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The 'wedding cake' in the sea
The Bass Rock
The Bass Rock lies just over a mile offshore and three miles to the north east of North Berwick. It glistens in the sunshine like a giant icing covered wedding cake sitting in the waters of the Firth of Forth.
Famed for its lighthouse it was once an island retreat for early Christian hermits and with the remains of a castle dating back to the middle ages, it was also used as a convenient prison for the internment of political prisoners or 'Covenanters' in the late 17th century.
Now the island is home to seabirds, 150,000 gannets and the largest single rock gannetry in the world. From April until the end of September, weather conditions permitting, boat trips from North Berwick harbour make the short trip to view the seabird and seal colonies. A nice excursion and well worth making, the trips aboard the Sula II are particularly good and informative. Expect prices in the region of £14 for adults with concessions for children and family groups.
North Berwick and the Bass Rock
North Berwick, East Lothian, Scotland
North Berwick, not to be confused with the border town of Berwick upon Tweed some 40 miles away, lies on the southeast coast of Scotland where the Firth of Forth meets the North Sea. It is just over 25 miles south of Edinburgh and stands on a beautiful stretch of coastline often ignored by visitors and tourists to Scotland as they rush further northwards.
North Berwick is a popular and picturesque seaside resort and makes a perfect base for exploring and enjoying all the area has to offer. Two sandy bays stretch away from a central rocky promontory which protects the town's old stone harbour and for visitors and holiday makers of all ages there is something to please.
A brief history
There is evidence of early settlements in the area dating back 2000 years ago and the documented history of this Royal Burgh can be traced back to the middle ages. From the 12th century the harbour served as a crossing point to ferry pilgrims across the Forth to Fife on their pigrimage north to the town of St Andrews. Standing on the promontory and behind the harbour are the ruins of North Berwick's oldest building and probably all that is left of this religious link to the past, the remains of St Andrew's Old Kirk, most of which was swept away by a storm in 1656.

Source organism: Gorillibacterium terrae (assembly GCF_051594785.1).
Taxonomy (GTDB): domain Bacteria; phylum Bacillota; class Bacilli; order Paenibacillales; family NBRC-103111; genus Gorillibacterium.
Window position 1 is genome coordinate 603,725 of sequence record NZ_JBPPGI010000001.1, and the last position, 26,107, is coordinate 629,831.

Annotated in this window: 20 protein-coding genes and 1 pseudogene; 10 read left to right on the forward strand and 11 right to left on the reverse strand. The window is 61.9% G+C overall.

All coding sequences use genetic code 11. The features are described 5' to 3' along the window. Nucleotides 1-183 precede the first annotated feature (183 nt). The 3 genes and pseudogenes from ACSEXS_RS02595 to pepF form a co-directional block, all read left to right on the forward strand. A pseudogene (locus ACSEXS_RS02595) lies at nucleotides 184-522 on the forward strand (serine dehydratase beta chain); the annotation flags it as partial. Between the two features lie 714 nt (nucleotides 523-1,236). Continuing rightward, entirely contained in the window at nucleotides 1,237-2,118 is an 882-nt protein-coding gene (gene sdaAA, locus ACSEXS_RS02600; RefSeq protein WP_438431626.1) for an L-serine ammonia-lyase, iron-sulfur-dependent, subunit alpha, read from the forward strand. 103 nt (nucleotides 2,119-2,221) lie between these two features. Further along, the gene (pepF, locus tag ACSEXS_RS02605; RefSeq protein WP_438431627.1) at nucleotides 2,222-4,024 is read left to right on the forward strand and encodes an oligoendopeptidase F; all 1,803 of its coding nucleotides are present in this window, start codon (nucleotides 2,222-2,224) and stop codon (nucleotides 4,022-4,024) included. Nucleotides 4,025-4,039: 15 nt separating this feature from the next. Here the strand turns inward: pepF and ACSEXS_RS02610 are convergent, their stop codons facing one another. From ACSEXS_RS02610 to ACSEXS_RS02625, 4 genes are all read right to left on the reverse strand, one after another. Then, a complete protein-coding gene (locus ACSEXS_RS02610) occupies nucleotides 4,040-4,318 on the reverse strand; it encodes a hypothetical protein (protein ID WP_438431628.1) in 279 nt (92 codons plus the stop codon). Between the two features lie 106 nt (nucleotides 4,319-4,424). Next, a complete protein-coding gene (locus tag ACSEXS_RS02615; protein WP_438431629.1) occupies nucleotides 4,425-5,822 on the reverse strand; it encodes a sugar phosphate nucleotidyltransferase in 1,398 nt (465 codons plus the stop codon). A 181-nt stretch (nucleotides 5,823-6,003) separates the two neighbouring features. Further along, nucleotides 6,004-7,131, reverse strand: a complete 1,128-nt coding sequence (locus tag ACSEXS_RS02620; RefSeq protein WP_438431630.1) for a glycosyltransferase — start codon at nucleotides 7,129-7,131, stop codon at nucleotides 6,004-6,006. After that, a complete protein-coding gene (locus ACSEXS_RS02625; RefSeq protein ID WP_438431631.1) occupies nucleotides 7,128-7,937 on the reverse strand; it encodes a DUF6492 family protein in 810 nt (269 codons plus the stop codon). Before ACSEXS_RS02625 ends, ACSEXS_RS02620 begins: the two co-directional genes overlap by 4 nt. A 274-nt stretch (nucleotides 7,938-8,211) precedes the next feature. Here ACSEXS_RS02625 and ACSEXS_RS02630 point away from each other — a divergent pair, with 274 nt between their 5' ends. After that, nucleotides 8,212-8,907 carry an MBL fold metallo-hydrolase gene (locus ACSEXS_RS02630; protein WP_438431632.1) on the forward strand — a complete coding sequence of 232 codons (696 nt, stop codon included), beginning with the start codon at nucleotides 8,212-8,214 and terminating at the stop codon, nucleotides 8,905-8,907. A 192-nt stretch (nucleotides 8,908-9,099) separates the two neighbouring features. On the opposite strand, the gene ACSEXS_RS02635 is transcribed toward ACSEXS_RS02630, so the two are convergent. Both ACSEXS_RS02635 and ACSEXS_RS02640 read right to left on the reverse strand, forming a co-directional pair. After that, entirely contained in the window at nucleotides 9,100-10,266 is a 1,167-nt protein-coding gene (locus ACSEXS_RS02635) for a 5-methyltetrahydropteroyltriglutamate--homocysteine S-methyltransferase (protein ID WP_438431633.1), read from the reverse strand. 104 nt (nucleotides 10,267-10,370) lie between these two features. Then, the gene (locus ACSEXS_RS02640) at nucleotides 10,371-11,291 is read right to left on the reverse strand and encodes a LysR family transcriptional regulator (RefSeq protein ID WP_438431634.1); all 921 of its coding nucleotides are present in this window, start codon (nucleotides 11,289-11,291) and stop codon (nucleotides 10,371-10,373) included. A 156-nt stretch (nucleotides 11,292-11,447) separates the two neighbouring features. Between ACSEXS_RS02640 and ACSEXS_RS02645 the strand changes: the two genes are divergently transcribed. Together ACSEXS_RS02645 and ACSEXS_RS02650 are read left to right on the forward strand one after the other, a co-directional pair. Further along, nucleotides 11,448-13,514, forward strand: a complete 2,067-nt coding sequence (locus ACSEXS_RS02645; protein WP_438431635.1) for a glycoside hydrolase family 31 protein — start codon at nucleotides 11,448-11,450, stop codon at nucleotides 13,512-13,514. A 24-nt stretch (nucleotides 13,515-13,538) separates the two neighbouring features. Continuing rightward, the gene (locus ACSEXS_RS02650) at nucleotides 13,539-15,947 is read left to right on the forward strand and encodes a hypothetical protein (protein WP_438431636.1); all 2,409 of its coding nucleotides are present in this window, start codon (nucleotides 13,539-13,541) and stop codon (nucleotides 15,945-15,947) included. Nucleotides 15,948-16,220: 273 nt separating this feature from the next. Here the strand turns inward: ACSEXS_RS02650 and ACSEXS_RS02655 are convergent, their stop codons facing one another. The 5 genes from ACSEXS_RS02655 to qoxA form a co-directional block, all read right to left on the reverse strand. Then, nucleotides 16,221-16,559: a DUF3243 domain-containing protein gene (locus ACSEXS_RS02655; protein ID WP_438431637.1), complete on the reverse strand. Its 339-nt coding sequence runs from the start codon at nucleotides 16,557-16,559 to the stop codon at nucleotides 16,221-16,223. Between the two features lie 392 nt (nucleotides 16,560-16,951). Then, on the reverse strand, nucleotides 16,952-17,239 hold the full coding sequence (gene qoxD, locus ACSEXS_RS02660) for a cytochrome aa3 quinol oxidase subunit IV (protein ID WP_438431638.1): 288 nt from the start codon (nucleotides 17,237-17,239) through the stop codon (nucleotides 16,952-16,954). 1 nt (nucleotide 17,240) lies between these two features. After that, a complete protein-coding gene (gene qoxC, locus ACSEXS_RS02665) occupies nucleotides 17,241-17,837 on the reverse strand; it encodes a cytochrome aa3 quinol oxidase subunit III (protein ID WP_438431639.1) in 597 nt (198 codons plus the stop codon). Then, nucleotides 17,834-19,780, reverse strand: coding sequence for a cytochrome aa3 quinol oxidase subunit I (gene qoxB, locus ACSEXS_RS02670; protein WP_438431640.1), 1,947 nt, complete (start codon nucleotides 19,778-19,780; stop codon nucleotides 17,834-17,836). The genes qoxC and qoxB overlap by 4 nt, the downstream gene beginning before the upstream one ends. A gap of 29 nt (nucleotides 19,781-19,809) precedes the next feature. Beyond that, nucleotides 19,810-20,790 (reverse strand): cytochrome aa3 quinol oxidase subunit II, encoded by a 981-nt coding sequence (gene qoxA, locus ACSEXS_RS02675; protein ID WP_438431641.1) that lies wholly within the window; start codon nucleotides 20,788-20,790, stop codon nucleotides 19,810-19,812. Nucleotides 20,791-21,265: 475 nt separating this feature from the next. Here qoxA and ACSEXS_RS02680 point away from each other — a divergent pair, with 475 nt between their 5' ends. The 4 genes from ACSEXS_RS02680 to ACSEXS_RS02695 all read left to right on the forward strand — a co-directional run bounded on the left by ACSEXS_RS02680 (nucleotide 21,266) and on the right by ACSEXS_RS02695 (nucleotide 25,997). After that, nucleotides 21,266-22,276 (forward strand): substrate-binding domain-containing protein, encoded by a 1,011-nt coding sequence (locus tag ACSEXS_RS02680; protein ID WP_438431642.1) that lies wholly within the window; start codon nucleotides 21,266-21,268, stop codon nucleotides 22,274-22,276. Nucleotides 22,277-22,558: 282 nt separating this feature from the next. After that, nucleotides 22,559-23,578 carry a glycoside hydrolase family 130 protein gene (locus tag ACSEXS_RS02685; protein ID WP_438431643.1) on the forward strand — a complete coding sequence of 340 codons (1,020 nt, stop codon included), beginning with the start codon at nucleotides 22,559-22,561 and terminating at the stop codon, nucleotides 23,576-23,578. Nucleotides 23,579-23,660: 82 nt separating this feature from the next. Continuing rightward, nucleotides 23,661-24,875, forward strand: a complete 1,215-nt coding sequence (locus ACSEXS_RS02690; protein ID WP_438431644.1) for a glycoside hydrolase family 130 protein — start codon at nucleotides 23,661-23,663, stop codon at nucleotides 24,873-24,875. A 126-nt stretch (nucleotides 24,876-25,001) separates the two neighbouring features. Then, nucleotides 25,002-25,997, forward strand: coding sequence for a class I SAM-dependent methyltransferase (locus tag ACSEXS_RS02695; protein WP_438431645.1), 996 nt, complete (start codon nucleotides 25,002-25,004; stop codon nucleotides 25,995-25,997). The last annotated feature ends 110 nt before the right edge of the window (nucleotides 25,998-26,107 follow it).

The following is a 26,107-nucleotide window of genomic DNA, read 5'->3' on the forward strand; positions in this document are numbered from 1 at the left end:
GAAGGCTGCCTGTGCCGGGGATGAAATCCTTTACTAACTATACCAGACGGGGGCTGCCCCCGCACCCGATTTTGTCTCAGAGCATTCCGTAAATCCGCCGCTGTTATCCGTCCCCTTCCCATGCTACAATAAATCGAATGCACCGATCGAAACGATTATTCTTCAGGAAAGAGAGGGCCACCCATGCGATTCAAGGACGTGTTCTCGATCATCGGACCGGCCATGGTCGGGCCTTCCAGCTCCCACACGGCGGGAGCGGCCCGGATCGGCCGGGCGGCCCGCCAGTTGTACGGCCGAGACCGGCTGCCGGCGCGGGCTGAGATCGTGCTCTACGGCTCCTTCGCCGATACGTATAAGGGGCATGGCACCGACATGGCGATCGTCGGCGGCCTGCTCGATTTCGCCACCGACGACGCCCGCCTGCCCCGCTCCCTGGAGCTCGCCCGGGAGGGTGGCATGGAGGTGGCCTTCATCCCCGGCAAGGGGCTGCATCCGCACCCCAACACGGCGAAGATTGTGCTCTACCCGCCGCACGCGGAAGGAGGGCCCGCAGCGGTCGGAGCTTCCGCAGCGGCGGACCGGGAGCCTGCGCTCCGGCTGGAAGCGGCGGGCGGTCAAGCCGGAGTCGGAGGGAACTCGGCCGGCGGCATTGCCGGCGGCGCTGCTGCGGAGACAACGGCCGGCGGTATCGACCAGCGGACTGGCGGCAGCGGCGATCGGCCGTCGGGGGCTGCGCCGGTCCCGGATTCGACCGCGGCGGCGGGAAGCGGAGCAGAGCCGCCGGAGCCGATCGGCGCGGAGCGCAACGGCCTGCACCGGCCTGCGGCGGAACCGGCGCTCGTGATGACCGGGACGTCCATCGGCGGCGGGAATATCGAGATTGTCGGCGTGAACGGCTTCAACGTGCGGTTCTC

With the ruined castles of Tantallon and Dirleton a few miles along the coast, the infamous North Berwick Witch Trials of the 16th century and the nearby Bass Rock used to imprison religious and political prisoners the history of the area is rich and at times bloody.
In the latter half of the 19th century North Berwick grew as a fashionable Victorian resort and many grand imposing Victorian houses were built around the two bays and harbour.
Today the town's main streets and High Street are lined with a good selection of interesting shops and galleries, cafes and restaurants, and buildings both old and new. Accommodation to suit all tastes and pockets is readily available from first class hotels and guest houses to bed and breakfast establishments, self catering and camping and caravan sites.
The Scottish Seabird Centre
Gannets, gulls and puffins
Behind and above the old harbour and near to the old kirk stands North Berwick's newest attraction, the Scottish Seabird Centre. Housed in a modern purpose built building with a gift shop and restaurant, this award winning wildlife attraction offers something for everyone. There are cameras showing live pictures from bird colonies on the nearby Bass Rock and Fidra. The area is famed for the abundance of seabirds, in particular puffins and gannets, which the naturalist Sir David Attenborough describes as one of the "Twelve wildlife wonders of the world".
The Seabird Centre is open every day from 10am until 6pm April to September, closing earlier during the winter months. Admission prices (including a voluntary donation) are around £10.00 for adults with concessions for children, family groups etc.
See link below for more information.
North Berwick Law
A well known landmark a mile to the south of the town is North Berwick Law. This steep hill or more accurately volcanic plug of rock rises to a height of 613 feet and makes an ideal spot from which to view the town and surrounding area. On the summit are the ruins of a watch tower used as a lookout during the Napoleonic wars. An archway made from a whale's jawbone has stood at the summit since the early 1700s (though it was recently replaced by a fibreglass one)
North Berwick, East LothianClick thumbnail to view full-size
Activities in North Berwick and further afield
The golf enthusiast is well catered for and there are a number of nearby courses both in and around North Berwick, including the famous Muirfield a few miles along the coast at Gullane. For those who like walking there are many pleasant walks in the nearby countryside or along the areas sandy bays and rocky coastline.
Venture a little further afield and you can visit the ruins of Tantallon Castle, the Museum of Flight at East Fortune and a large display of aircraft, or meander through the delightful coastal villages of Dirleton, Gullane and Aberlady.
About the author
Antony was born in the small coastal town of Saltburn-by-the-sea, and lived in Cambridgeshire and Lincolnshire before returning to his native Yorkshire. He has spent his adult life in the north of England working for a UK Bank and two Government Agencies.
Now living in Yorkshire between the Dales and the Moors Antony enjoys writing and taking photographs. He has written and published two ebooks bringing together some of his short stories and humorous anecdotes, and been published in The Yorkshire Dalesman.
His interests include walking, photography, history, travel, reading and watching cricket.